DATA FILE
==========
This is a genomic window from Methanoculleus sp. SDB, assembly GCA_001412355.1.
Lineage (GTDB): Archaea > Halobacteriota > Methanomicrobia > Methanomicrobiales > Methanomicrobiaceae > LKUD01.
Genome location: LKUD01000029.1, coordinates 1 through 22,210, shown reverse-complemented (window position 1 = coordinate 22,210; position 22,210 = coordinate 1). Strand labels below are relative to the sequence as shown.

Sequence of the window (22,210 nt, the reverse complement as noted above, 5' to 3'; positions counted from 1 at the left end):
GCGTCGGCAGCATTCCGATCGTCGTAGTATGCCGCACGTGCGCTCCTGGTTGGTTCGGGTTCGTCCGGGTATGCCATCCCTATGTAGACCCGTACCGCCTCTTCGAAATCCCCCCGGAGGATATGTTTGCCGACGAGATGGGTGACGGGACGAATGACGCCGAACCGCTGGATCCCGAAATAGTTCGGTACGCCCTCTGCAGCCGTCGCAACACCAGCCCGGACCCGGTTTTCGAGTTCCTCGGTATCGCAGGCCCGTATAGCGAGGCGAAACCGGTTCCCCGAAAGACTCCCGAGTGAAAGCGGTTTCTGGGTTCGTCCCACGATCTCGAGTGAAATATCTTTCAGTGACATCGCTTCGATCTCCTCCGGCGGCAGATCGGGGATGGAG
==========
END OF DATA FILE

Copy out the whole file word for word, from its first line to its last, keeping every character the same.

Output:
This is a genomic window from Methanoculleus sp. SDB, assembly GCA_001412355.1.
Lineage (GTDB): Archaea > Halobacteriota > Methanomicrobia > Methanomicrobiales > Methanomicrobiaceae > LKUD01.
Genome location: LKUD01000029.1, coordinates 1 through 22,210, shown reverse-complemented (window position 1 = coordinate 22,210; position 22,210 = coordinate 1). Strand labels below are relative to the sequence as shown.

Sequence of the window (22,210 nt, the reverse complement as noted above, 5' to 3'; positions counted from 1 at the left end):
GCGTCGGCAGCATTCCGATCGTCGTAGTATGCCGCACGTGCGCTCCTGGTTGGTTCGGGTTCGTCCGGGTATGCCATCCCTATGTAGACCCGTACCGCCTCTTCGAAATCCCCCCGGAGGATATGTTTGCCGACGAGATGGGTGACGGGACGAATGACGCCGAACCGCTGGATCCCGAAATAGTTCGGTACGCCCTCTGCAGCCGTCGCAACACCAGCCCGGACCCGGTTTTCGAGTTCCTCGGTATCGCAGGCCCGTATAGCGAGGCGAAACCGGTTCCCCGAAAGACTCCCGAGTGAAAGCGGTTTCTGGGTTCGTCCCACGATCTCGAGTGAAATATCTTTCAGTGACATCGCTTCGATCTCCTCCGGCGGCAGATCGGGGATGGAG